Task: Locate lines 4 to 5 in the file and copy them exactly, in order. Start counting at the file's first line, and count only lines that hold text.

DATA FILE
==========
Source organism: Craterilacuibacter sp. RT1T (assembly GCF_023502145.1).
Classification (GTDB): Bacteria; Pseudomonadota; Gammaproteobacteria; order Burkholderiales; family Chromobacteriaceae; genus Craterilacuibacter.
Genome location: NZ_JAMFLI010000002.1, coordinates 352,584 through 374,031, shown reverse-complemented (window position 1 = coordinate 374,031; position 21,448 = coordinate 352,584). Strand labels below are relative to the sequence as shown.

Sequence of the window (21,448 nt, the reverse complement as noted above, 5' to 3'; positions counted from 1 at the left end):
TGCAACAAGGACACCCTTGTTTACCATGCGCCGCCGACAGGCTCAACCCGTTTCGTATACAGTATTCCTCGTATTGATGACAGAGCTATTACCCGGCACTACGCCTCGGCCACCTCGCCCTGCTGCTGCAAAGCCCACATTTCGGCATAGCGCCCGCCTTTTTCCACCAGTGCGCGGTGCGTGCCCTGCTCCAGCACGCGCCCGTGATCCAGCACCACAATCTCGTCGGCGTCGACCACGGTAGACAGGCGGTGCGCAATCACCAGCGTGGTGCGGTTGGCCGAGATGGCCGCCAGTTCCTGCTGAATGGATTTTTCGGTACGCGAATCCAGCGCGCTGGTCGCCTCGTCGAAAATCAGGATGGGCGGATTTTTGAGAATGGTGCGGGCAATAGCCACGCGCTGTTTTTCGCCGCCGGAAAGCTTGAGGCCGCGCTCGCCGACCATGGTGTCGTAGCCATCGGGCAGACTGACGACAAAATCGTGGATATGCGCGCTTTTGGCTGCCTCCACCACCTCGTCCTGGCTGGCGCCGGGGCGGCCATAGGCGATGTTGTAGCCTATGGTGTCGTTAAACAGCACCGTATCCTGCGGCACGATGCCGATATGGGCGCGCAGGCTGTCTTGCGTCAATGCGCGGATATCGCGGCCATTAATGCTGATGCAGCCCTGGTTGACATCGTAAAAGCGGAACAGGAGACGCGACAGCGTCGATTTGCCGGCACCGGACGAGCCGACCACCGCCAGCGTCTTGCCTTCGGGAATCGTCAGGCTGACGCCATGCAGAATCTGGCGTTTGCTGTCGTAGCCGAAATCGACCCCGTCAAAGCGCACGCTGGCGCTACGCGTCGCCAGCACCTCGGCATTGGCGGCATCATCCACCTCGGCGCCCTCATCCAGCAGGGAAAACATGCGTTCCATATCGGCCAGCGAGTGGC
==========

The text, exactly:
Sequence of the window (21,448 nt, the reverse complement as noted above, 5' to 3'; positions counted from 1 at the left end):
TGCAACAAGGACACCCTTGTTTACCATGCGCCGCCGACAGGCTCAACCCGTTTCGTATACAGTATTCCTCGTATTGATGACAGAGCTATTACCCGGCACTACGCCTCGGCCACCTCGCCCTGCTGCTGCAAAGCCCACATTTCGGCATAGCGCCCGCCTTTTTCCACCAGTGCGCGGTGCGTGCCCTGCTCCAGCACGCGCCCGTGATCCAGCACCACAATCTCGTCGGCGTCGACCACGGTAGACAGGCGGTGCGCAATCACCAGCGTGGTGCGGTTGGCCGAGATGGCCGCCAGTTCCTGCTGAATGGATTTTTCGGTACGCGAATCCAGCGCGCTGGTCGCCTCGTCGAAAATCAGGATGGGCGGATTTTTGAGAATGGTGCGGGCAATAGCCACGCGCTGTTTTTCGCCGCCGGAAAGCTTGAGGCCGCGCTCGCCGACCATGGTGTCGTAGCCATCGGGCAGACTGACGACAAAATCGTGGATATGCGCGCTTTTGGCTGCCTCCACCACCTCGTCCTGGCTGGCGCCGGGGCGGCCATAGGCGATGTTGTAGCCTATGGTGTCGTTAAACAGCACCGTATCCTGCGGCACGATGCCGATATGGGCGCGCAGGCTGTCTTGCGTCAATGCGCGGATATCGCGGCCATTAATGCTGATGCAGCCCTGGTTGACATCGTAAAAGCGGAACAGGAGACGCGACAGCGTCGATTTGCCGGCACCGGACGAGCCGACCACCGCCAGCGTCTTGCCTTCGGGAATCGTCAGGCTGACGCCATGCAGAATCTGGCGTTTGCTGTCGTAGCCGAAATCGACCCCGTCAAAGCGCACGCTGGCGCTACGCGTCGCCAGCACCTCGGCATTGGCGGCATCATCCACCTCGGCGCCCTCATCCAGCAGGGAAAACATGCGTTCCATATCGGCCAGCGAGTGGC